- it reproduces the words of the Complainant’s trademark even if the position of the words are inverted; the inversion merely reflects a different usage or placement of the adjectively used noun, in relation to the principal noun between the English and French language;
- the adjunction of the term “royale” in the disputed domain name can easily conduct to an association of the disputed domain name with the Complainant which is located in the Principality of Monaco, which is a constitutional monarchy headed by the Sovereign Prince; moreover, the term “royale” is commonly used in casino names, as Casino Royale and Hotel in Las Vegas, and refers to the concept of prestige and luxury, as casinos and Monte-Carlo do.
B. The Respondent has no rights or legitimate interests in respect of the Domain Name because:
- the Respondent is a legal entity residing in Canada and therefore has no geographical link with the Principality of Monaco;
- the Respondent has not received any license or authorization from the Principality of Monaco to operate a casino in Monaco;
- the Respondent has never received any authorization from the Complainant to use the famous trademark CASINO DE MONTE-CARLO, nor to register and use the disputed domain name.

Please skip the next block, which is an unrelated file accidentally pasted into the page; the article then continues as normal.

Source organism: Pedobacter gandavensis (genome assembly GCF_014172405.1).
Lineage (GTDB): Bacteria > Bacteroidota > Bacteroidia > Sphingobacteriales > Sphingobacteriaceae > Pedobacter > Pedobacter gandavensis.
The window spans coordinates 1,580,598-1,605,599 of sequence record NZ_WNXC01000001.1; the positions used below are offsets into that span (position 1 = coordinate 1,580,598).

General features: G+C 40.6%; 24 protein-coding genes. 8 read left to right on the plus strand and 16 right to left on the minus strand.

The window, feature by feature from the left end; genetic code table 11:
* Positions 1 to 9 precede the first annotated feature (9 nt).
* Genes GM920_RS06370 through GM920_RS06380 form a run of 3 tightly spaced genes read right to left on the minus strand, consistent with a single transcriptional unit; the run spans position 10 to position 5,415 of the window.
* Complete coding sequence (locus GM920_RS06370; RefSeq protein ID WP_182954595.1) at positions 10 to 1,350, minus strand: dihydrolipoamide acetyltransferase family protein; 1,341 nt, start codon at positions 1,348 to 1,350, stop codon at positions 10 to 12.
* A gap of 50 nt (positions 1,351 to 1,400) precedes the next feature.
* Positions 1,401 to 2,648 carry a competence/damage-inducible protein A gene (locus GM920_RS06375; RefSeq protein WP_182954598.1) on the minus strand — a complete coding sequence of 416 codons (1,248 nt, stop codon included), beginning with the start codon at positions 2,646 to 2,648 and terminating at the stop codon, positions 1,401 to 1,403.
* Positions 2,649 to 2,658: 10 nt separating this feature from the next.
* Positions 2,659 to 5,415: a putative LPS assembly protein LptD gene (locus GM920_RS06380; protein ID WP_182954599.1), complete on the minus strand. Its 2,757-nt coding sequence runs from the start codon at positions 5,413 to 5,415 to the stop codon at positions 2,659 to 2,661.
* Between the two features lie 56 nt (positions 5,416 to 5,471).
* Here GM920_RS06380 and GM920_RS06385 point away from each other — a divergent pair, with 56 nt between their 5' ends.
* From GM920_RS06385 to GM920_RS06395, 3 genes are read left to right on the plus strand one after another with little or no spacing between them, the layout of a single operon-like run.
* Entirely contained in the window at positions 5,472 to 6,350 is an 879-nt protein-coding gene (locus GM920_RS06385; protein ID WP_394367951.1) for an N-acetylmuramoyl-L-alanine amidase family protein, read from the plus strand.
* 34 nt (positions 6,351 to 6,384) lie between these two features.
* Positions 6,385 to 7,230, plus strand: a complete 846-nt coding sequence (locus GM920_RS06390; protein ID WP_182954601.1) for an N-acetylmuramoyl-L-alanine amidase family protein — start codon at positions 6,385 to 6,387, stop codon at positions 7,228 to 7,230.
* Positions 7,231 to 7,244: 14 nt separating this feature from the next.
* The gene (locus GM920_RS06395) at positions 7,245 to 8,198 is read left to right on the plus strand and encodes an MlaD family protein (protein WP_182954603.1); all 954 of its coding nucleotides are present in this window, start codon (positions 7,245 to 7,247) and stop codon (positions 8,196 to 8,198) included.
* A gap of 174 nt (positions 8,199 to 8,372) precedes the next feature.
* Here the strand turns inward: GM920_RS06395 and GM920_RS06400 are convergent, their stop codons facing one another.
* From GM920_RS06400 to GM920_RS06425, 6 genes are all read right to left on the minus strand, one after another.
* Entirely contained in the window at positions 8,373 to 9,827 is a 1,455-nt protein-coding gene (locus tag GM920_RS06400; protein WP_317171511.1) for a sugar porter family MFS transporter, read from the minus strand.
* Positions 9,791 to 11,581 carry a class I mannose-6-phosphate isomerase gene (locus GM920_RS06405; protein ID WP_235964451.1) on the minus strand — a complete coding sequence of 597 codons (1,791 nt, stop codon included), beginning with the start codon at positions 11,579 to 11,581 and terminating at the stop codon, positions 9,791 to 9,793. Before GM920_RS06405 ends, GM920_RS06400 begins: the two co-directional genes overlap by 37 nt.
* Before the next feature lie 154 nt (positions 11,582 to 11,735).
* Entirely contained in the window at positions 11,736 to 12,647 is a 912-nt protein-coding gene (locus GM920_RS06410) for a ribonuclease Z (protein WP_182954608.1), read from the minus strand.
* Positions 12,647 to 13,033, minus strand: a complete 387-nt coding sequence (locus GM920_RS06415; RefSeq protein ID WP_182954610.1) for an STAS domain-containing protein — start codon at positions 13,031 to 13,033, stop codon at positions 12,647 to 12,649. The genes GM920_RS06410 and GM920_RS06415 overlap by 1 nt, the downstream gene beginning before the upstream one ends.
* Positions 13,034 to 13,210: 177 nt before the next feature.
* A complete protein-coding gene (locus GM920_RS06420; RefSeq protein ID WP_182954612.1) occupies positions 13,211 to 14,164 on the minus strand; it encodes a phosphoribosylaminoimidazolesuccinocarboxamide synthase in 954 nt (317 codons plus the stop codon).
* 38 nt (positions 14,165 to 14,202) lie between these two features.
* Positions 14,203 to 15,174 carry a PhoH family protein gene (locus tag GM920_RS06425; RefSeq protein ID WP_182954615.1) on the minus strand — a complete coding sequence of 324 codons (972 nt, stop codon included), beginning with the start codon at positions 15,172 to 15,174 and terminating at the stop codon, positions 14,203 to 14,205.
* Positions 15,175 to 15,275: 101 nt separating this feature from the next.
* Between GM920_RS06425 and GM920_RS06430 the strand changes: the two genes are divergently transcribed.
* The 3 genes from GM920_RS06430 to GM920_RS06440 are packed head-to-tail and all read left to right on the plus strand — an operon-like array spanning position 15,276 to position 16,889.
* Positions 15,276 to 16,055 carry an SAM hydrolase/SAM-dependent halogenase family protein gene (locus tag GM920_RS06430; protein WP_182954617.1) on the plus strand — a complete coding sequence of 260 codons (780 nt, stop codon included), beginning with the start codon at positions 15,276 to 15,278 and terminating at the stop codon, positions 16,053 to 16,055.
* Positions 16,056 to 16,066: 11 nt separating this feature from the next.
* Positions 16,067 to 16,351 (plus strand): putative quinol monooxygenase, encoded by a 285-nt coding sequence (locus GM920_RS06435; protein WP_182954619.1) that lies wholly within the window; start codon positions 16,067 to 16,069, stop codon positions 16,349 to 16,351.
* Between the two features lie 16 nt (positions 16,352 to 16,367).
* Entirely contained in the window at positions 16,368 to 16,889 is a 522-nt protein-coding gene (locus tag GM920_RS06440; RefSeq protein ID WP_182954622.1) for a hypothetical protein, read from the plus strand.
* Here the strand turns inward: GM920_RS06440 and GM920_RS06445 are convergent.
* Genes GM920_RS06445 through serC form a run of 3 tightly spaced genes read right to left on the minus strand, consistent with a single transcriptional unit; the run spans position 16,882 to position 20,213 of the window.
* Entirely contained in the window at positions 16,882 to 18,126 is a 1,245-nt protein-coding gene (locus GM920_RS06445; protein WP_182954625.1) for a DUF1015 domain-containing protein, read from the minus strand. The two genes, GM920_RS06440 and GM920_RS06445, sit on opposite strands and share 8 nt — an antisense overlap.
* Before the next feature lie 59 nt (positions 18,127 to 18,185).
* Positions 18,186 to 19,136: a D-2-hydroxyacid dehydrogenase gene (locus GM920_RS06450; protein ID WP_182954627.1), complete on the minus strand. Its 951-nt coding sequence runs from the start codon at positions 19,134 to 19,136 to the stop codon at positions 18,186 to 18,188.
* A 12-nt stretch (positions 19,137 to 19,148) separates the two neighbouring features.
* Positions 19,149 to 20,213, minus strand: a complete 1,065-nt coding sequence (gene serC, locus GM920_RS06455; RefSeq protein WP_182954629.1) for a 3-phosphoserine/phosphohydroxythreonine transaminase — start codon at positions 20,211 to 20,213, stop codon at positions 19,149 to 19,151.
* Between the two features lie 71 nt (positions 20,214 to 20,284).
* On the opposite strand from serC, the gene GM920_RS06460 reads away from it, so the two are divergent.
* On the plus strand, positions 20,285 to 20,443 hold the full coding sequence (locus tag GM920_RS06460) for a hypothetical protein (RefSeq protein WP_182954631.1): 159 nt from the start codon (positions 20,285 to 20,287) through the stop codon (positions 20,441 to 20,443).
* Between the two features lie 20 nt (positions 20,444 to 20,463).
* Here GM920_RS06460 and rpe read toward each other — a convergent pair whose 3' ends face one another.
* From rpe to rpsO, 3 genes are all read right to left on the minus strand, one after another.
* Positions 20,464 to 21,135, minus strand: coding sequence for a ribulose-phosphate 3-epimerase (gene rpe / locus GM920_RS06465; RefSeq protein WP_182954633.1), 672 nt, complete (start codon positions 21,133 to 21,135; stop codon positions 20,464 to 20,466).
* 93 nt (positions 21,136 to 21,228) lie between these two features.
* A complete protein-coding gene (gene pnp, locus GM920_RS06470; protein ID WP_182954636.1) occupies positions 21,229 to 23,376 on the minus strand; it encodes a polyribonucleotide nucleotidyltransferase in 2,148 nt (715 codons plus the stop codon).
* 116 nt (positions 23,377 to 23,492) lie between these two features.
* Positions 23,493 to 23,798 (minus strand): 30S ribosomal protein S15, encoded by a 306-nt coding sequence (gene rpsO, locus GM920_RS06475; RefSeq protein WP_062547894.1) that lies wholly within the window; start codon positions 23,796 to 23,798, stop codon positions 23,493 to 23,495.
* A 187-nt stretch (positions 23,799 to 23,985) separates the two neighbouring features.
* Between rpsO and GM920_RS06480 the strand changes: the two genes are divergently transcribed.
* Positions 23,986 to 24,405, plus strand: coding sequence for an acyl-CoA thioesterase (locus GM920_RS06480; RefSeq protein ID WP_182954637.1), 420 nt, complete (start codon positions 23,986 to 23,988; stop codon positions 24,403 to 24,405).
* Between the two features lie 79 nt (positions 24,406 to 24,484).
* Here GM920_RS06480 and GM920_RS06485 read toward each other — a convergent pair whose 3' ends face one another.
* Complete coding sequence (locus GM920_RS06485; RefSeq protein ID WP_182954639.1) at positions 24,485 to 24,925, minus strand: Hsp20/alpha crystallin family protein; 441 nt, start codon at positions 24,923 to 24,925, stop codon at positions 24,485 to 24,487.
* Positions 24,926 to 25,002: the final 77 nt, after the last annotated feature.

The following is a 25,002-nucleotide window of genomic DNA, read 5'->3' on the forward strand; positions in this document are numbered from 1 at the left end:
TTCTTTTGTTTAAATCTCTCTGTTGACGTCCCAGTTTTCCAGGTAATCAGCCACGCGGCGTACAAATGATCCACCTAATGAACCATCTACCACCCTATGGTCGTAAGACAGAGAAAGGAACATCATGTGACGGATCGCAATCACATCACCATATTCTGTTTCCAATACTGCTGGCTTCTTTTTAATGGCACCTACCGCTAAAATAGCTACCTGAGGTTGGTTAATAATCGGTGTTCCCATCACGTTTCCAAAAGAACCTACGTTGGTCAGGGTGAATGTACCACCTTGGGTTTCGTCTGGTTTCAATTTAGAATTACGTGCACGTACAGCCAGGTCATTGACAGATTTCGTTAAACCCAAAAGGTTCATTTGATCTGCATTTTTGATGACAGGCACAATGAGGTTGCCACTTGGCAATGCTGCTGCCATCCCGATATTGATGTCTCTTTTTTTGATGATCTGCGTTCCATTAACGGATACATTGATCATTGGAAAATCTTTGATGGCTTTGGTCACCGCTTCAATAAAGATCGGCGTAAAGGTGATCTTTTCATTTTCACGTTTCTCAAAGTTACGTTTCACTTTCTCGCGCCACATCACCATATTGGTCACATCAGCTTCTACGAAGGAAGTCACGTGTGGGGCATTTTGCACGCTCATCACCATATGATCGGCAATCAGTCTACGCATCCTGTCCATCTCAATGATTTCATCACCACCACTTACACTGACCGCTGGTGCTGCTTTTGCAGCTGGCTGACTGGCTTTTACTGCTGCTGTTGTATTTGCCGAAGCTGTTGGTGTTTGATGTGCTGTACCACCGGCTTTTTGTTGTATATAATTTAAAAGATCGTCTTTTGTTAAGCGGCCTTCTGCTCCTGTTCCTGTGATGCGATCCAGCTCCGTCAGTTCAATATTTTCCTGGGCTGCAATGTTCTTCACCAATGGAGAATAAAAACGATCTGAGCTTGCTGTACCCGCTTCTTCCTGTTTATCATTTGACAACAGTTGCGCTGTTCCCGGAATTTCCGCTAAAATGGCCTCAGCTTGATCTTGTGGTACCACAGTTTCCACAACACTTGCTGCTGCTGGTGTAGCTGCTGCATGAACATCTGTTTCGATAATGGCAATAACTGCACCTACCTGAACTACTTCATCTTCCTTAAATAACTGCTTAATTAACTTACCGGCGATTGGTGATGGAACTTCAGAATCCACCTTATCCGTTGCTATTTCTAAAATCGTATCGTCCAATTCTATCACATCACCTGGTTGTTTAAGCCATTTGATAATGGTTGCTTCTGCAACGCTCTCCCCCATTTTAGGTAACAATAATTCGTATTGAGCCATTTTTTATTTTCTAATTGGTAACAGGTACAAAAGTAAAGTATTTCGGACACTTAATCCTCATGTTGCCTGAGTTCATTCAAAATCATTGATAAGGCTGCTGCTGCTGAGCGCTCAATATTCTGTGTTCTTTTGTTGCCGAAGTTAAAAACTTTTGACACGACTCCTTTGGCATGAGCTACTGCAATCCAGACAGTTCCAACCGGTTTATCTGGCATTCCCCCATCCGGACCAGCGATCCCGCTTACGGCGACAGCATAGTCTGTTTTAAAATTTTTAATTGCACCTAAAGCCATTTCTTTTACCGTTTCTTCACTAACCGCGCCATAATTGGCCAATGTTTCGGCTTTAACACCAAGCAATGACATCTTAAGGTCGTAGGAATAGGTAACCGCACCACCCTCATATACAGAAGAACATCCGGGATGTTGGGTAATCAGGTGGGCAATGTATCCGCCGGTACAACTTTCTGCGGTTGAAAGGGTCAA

C. The domain name was registered and is being used in bad faith because:
- the Respondent is a professional in the on-line gambling business and exploits a website which offers to play online casino games;
- the Respondent could not ignore the strong notoriety and world renown of the Complainant’s trademark;
- the Respondent, in order to convince the Internet users that the disputed domain name is connected with the well-known casino in Monte-Carlo, offers in its website to win a trip to Monte-Carlo.
The Respondent did not reply to the Complainant’s contentions.
6. Discussion and Findings
A. Identical or Confusingly Similar
The domain name <montecarlocasinoroyale.com> incorporate the words “Casino” and “Monte-Carlo” which constitute the Complainant’s trademark. The inversion of the order of these terms in the domain name at issue does not render the contested domain name dissimilar to the trademark of the Complainant. Moreover, the addition of the term “royale” does not add a distinctive element to the disputed domain name, but compounds the likelihood of confusion between the domain name and the Complainant’s trademark because the term “royale” is often included in casino names as an indication of luxury and refinement.
There are numerous UDRP decisions stating that confusing similarity, for the purposes of the Policy, is established when a domain name wholly incorporates a complainant’s mark and only adds a generic word along with (see i.e., Deceininck NV, Thyssen Polymer GmbH v. Beloussov Dimitriy, WIPO Case No. D2007-0347; Société des Bains de Mer et du Cercle des Etrangers à Monaco v. LaPorte Holdings, LLC., WIPO Case No. D2005-0526).